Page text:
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Let’s make an Android Alarm Service, Part 1

Check out the finished project here: https://play.google.com/store/apps/details?id=com.UpstageInteractive.VibratingWatch

In this tutorial, we’ll cover:

  • Saving battery life by scheduling a repeating Service rather than keeping the activity running constantly
  • Creating an ongoing Notification
  • Reading the system’s time
  • Controlling vibration

Ok, Let’s get started!

I’m going to assume you’ve already created an empty Android application, and have a MainActivity.java ready to go. Also, let it be known that I’m the kind of developer who does Import statements as I need them, so even though they go at the beginning of the code, they’re not at the beginning of this tutorial.

First, make yourself a new Service. (in Eclipse, that’s File > New > Class)

I’ve called mine MyService. Your MyService.java should now look like this:


package com.YourName.YourPackageName;

import android.app.Service;

public class MyService extends Service {

}

Next, let’s make it do absolutely nothing, and then close.

//[...]

    @Override
    public int onStartCommand(Intent intent, int flags, int startId) {
        Log.v("MyService","Yup, the service ran");
        return Service.START_NOT_STICKY;
    }

//[...]

START_NOT_STICKY tells the system not to recreate the Service if it closes. This is key to minimizing our battery/cpu usage. The Service will run when we schedule it, and then go away.

Great, now hop back over to MainActivity.java.

We’re going to be using AlarmManager.setRepeating(), which takes four arguments: int type, long triggerAtMillis, long intervalMillis, PendingIntent operation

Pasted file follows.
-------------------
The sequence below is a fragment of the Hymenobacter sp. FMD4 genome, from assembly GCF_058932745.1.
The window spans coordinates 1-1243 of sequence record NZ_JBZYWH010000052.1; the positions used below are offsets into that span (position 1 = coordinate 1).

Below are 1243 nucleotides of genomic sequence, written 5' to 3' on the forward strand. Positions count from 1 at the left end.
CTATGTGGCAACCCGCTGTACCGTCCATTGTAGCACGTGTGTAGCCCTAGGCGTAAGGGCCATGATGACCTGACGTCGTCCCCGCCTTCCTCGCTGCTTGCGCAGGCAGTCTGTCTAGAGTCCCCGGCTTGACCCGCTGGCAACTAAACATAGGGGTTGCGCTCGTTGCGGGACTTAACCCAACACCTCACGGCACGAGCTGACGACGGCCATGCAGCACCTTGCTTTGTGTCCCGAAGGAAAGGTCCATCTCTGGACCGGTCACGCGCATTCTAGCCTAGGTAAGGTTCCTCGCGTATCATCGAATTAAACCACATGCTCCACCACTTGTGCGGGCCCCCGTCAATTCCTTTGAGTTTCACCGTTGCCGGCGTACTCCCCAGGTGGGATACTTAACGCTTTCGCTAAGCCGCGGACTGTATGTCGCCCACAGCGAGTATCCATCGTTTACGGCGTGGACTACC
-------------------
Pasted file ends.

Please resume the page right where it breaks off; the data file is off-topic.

Type is one of four options. Via the Android Docs:

ELAPSED_REALTIME—Fires the pending intent based on the amount of time since the device was booted, but doesn’t wake up the device. The elapsed time includes any time during which the device was asleep.
ELAPSED_REALTIME_WAKEUP—Wakes up the device and fires the pending intent after the specified length of time has elapsed since device boot.
RTC—Fires the pending intent at the specified time but does not wake up the device.
RTC_WAKEUP—Wakes up the device to fire the pending intent at the specified time.

For our purposes, we want RTC_WAKEUP.

The other arguments of AlarmManager.setRepeating() are self-explanatory. intervalMillis is the interval at which to call the Intent, and triggerAtMillis is the time from now (in milliseconds)

Later on, we’ll be scheduling the service after clicking on a Button, but for now, just stick the code inside onCreate().

Stay tuned for part 2, in which the app starts to do something useful!

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